[Truncated abstract] Fire is a common disturbance in many ecosystems and an integral part of arid Australia. However, there are many gaps in the current knowledge of how the fauna and flora of the arid zone respond to fire. This is particularly true for invertebrates, including spiders, where there are several obstacles to successful biodiversity conservation. Besides lack of knowledge of the response of spiders to fire, there is also a considerable taxonomic impediment. That is, a majority of species are described long ago or not at all. I set out to improve our knowledge for the conservation of spiders in arid Australia by removing part of this taxonomic impediment and examining the long-term response of spiders to fire. To help remove the taxonomic impediment and facilitate my investigations of the postfire response of spiders, I revise the taxonomy and systematics of a genus of wolf spiders. The Australian wolf spider genus Hoggicosa Roewer, 1960 with the type species Hoggicosa errans (Hogg, 1905), is revised to include ten species. Hoggicosa is comprised of burrowing lycosids, several constructing doors from sand or debris, and are predominantly found in semi-arid to arid regions of Australia. Of nine previously described species, three are synonymised with Hoggicosa castanea (Hogg, 1905) comb. nov., and four new species are described. A phylogenetic analysis including nine Hoggicosa species, 11 lycosine species from Australia and four from overseas, with Arctosa cinerea Fabricius, 1777 as outgroup, supported the monophyly of Hoggicosa. Proposed synapomorphies for Hoggicosa are a larger distance between the epigynum anterior pockets compared to the width of the posterior transverse part in females, and a large number of specialised setae on the tip of the cymbium in males. The analysis found that an unusual sexual dimorphism for wolf spiders (females more colourful than males), evident in four species of Hoggicosa, has evolved multiple times. To examine the post-fire changes in assemblages of spiders I established a chronosequence study in spinifex habitat of central Western Australia. Ground-active spiders were pitfall-trapped over nine months in 27 sites representing experimental fires (0 and 0.5 years) and wildfires (3, 5, 8 and 20 years post-fire). ... Changes in abundance with post-fire age were significant for three of the five emergent groups. The fourth-corner analysis yielded more detailed results, but overall the two approaches are considered complementary. These studies make a substantial contribution of new knowledge to assist with the conservation of spiders in the arid zone of Australia. I have removed the taxonomic impediment for a charismatic and common genus of wolf spiders. In addition, I have examined in detail the post-fire response of an assemblage of spiders in spinifex habitat. The high degree of determinism in this assemblage and the strong correlation between post-fire changes in the vegetation and spiders is promising for land managers. It suggests that managers can directly influence the conservation of the spider fauna by actively managing fire effects on habitat structure and floristics. The development of a traits-based approach, which may contribute to predicting post-fire responses of spiders in other habitats, was only moderately successful. However, the development of such a mechanistic approach is novel and deserves further attention.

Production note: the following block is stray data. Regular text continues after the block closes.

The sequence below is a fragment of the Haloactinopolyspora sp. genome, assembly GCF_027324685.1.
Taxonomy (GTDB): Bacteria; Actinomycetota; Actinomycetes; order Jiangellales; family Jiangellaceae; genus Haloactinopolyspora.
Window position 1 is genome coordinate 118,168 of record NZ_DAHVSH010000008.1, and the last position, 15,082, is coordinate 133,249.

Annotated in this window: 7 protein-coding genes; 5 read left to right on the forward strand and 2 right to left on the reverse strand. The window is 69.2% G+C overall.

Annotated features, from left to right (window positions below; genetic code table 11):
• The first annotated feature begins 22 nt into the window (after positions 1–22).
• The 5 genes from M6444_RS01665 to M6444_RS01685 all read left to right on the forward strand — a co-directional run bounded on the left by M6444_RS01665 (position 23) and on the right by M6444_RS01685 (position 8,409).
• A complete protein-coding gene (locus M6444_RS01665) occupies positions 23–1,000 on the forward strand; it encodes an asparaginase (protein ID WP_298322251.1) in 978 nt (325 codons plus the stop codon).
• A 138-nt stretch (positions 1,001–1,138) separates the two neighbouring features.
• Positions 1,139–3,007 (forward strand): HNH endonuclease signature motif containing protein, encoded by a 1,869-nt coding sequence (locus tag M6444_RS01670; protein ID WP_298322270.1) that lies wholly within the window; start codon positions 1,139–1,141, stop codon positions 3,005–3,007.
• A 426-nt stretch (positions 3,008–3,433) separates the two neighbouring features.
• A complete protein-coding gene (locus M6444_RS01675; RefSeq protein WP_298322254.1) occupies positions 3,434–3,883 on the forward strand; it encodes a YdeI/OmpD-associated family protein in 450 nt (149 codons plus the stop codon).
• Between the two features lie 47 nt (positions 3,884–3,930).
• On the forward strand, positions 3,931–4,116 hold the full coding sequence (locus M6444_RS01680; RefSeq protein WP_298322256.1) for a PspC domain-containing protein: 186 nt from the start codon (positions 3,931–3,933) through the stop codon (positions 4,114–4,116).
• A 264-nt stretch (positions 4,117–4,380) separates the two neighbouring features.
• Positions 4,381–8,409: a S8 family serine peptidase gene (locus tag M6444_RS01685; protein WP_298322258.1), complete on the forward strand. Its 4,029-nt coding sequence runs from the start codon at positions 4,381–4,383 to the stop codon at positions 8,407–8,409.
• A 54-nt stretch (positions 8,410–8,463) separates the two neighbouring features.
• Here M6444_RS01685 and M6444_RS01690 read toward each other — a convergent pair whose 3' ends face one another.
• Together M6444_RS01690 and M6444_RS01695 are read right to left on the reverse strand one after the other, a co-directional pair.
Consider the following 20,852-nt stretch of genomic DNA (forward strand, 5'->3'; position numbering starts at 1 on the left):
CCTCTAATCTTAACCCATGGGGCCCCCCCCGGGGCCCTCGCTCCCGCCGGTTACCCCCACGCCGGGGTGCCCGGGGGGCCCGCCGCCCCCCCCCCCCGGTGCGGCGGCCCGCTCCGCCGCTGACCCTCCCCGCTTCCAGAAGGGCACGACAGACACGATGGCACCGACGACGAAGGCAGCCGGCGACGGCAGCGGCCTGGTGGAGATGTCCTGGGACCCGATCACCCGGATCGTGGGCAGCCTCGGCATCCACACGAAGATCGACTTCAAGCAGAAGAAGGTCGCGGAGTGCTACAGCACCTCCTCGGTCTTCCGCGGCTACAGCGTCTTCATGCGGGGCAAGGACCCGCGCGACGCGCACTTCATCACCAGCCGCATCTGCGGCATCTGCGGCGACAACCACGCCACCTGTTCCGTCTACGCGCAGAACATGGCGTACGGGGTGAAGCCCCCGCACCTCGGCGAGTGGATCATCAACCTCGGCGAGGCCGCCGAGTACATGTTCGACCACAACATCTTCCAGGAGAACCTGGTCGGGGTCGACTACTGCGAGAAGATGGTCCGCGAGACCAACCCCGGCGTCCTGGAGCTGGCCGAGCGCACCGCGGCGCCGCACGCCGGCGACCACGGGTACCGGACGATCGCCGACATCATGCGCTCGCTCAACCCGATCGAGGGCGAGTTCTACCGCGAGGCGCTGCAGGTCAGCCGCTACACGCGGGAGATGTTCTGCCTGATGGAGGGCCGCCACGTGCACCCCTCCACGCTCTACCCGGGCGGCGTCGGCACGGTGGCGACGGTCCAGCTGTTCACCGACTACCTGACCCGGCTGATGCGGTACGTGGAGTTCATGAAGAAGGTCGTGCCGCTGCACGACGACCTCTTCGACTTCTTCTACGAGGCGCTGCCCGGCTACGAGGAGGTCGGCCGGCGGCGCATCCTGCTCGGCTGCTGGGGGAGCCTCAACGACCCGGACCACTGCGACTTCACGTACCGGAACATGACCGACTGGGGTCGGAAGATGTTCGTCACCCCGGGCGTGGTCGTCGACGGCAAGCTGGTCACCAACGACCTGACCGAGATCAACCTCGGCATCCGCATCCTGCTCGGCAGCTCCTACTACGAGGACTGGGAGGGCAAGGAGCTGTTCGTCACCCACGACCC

|Qualification||Doctor of Philosophy|
|Publication status||Unpublished - 2010|